MedicalResearch.com Interview with: Laura Schummers, ScD (she/her/hers) Postdoctoral Fellow, Contraception and Abortion Research Team CIHR Patient-Oriented Research Leadership Fellow Post-doctoral Trainee, ICES McMaster UBC - Department of Family Practice | Women's Health Research Institute MedicalResearch.com: What is the background for this study? Response: Canada was the first country in the world to remove all supplemental restrictions on the dispensing and administration of mifepristone, making the drug available as a normal prescription. This meant that the abortion pill could be prescribed by any doctor or nurse practitioner, dispensed by any pharmacist, and taken by patients when, where and if they choose. (more…)
Author Interviews, Gender Differences, JAMA / 09.12.2021

MedicalResearch.com Interview with: Christopher J. D. Wallis, MD, PhD Assistant Professor, Division of Urology University of Toronto Urologic Oncologist, Division of Urology Mount Sinai Hospital and University Health Network MedicalResearch.com: What is the background for this study? Response: Previous research has shown that female and male physicians communicate differently with patients. Further, there is evidence that female physicians, including surgeons, spend more time with patients. This, coupled with evidence that female patients may experience disparities in the management of their pain, led us to consider that communication differences may underpin differences in surgical outcomes previously noted (eg. Wallis et al, BMJ 2017) between male and female physicians. We postulated that there may be a differential association between surgeon sex and patient sex in behaviours that would translate into clinically important outcomes. (more…)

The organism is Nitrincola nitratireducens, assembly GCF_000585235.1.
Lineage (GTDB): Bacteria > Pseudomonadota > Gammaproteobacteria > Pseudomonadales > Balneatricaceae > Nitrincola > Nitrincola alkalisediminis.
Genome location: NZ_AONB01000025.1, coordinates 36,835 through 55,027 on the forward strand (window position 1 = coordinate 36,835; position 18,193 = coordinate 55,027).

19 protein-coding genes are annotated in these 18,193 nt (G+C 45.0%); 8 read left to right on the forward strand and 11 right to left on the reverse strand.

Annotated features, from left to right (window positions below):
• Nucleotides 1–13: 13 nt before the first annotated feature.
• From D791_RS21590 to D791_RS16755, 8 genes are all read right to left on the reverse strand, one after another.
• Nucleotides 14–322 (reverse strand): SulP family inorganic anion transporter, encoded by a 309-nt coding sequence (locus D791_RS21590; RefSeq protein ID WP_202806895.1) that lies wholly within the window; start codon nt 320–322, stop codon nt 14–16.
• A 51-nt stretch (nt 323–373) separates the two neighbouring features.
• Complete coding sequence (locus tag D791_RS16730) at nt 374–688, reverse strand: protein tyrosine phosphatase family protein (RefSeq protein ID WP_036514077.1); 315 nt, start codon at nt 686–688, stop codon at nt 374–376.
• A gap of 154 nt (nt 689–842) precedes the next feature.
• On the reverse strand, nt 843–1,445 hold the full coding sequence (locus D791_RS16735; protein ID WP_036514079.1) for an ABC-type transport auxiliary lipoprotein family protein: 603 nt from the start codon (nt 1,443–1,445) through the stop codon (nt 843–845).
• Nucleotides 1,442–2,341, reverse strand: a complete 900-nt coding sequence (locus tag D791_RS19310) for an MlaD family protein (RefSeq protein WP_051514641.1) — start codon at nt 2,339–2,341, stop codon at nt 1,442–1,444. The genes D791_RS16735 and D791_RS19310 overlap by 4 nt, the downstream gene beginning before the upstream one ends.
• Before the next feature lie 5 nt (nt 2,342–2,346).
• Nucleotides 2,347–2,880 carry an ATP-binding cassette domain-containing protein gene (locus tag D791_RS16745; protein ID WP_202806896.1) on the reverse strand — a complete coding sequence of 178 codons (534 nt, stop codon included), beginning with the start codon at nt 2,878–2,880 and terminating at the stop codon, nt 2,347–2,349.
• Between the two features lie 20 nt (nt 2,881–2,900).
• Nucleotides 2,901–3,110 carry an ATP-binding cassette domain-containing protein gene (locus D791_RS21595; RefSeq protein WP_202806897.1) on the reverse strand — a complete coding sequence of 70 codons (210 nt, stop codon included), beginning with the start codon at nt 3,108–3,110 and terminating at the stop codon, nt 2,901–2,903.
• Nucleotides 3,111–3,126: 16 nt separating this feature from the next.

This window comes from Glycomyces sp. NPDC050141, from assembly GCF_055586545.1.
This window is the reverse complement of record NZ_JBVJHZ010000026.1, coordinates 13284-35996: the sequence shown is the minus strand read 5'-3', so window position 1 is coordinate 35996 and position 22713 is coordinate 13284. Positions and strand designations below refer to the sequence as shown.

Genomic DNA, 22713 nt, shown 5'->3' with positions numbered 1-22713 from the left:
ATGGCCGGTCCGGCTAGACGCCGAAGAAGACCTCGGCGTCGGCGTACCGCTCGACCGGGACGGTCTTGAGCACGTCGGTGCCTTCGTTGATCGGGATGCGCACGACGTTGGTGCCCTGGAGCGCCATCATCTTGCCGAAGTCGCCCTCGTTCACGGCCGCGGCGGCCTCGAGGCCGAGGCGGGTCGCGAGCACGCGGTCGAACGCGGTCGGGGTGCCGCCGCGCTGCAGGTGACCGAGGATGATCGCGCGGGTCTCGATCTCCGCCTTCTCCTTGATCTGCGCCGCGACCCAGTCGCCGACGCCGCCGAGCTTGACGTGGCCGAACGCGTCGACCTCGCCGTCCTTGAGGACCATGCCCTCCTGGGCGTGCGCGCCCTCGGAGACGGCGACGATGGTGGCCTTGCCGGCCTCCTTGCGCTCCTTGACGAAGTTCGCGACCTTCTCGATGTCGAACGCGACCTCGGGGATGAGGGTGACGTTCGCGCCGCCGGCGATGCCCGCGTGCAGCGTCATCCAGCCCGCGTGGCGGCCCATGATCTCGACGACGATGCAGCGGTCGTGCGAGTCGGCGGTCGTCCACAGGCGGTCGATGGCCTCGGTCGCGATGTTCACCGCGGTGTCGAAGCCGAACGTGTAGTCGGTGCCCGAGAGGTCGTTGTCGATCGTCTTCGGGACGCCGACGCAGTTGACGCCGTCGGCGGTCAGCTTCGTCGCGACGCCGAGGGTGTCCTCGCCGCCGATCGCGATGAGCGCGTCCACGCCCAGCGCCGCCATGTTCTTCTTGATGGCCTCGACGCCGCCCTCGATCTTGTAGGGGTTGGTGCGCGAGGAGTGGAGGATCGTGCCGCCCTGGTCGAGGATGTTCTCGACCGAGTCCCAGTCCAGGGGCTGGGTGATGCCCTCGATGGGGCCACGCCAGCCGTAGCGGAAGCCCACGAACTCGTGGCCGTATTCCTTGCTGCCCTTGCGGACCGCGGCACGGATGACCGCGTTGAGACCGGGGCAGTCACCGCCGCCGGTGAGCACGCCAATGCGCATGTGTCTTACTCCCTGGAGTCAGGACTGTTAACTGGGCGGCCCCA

Author Interviews, Heart Disease, Menopause, Osteoporosis / 12.05.2021

MedicalResearch.com Interview with: Yeonyee E. Yoon, MD, PhD Associate Professor Division of Cardiology, Cardiovascular Center Seoul National University Bundang Hospital South Korea  MedicalResearch.com: What is the background for this study? Response: Although atherosclerotic cardiovascular disease (ASCVD) has been traditionally considered to affect men predominantly, it is nearly common in women. ASCVD is the leading cause of death in both men and women globally, and the population-adjusted risk of ASCVD mortality in women is significantly greater than that in men. Nevertheless, the current focus on the 10-year ASCVD risk estimated by a risk-scoring algorithm such as the Pooled Cohort Equation has shown unsatisfactory accuracy in women. Therefore, new strategies beyond the conventional risk stratification algorithm are needed to improve identification for women at high risk for ASCVD. ASCVD and osteoporosis are major age-related diseases contributing to significant morbidity and mortality in women, and previous epidemiologic studies have suggested a potential association between these diseases. Given that millions of women are screened for osteoporosis using dual-energy X-ray absorptiometry (DXA), potential associations between low bone mineral density (BMD) and ASCVD in women would provide an opportunity to improve the risk stratification of women without any additional costs. Therefore, we aimed to investigate whether the evaluation of BMD provides independent and incremental prognostic values for ASCVD prediction in women.  (more…)